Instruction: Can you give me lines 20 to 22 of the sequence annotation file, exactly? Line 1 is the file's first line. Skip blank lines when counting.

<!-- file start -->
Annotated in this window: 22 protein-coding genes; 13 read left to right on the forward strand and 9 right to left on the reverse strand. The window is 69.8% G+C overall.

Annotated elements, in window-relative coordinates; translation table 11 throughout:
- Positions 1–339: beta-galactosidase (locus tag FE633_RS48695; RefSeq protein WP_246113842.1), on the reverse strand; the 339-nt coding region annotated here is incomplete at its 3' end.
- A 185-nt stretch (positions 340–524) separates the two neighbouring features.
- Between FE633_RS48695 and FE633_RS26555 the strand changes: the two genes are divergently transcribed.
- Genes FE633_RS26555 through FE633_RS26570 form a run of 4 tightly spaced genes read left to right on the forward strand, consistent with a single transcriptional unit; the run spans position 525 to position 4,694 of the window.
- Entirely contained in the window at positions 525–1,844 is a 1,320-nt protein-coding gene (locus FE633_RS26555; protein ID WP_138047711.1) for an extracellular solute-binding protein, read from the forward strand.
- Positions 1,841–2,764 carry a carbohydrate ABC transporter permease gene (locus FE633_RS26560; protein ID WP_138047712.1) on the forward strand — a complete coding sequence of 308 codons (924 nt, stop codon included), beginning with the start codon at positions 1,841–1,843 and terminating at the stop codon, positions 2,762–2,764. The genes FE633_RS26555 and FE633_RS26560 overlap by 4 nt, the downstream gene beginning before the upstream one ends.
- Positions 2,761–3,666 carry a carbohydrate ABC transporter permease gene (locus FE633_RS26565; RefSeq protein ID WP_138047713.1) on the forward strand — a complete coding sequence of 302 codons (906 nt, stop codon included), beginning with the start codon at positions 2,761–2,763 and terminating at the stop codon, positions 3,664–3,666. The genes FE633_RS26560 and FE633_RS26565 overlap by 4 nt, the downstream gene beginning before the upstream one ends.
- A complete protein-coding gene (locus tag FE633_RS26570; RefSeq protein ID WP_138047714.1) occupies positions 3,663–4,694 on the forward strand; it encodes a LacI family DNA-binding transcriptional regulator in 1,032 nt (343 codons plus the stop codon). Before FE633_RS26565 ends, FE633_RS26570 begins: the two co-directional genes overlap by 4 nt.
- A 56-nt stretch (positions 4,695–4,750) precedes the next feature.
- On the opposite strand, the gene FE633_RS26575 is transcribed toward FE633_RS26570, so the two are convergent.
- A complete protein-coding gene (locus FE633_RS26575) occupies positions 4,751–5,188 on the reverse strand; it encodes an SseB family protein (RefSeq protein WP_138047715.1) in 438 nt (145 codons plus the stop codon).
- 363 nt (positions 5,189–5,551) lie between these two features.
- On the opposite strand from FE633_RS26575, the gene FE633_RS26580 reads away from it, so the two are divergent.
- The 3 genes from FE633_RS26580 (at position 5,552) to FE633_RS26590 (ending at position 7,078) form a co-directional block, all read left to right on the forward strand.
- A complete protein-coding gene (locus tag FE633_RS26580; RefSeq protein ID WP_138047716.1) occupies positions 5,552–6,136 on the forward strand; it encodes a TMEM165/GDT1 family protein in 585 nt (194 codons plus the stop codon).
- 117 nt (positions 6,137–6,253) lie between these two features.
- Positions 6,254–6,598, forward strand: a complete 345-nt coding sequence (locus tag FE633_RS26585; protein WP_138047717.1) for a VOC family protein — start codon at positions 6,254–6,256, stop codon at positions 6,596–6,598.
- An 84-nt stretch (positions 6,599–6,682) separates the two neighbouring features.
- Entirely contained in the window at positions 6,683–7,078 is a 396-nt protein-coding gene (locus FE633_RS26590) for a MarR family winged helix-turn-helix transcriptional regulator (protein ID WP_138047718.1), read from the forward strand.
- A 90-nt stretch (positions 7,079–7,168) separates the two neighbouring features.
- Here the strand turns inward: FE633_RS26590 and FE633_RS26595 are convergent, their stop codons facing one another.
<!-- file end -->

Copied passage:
- An 84-nt stretch (positions 6,599–6,682) separates the two neighbouring features.
- Entirely contained in the window at positions 6,683–7,078 is a 396-nt protein-coding gene (locus FE633_RS26590) for a MarR family winged helix-turn-helix transcriptional regulator (protein ID WP_138047718.1), read from the forward strand.
- A 90-nt stretch (positions 7,079–7,168) separates the two neighbouring features.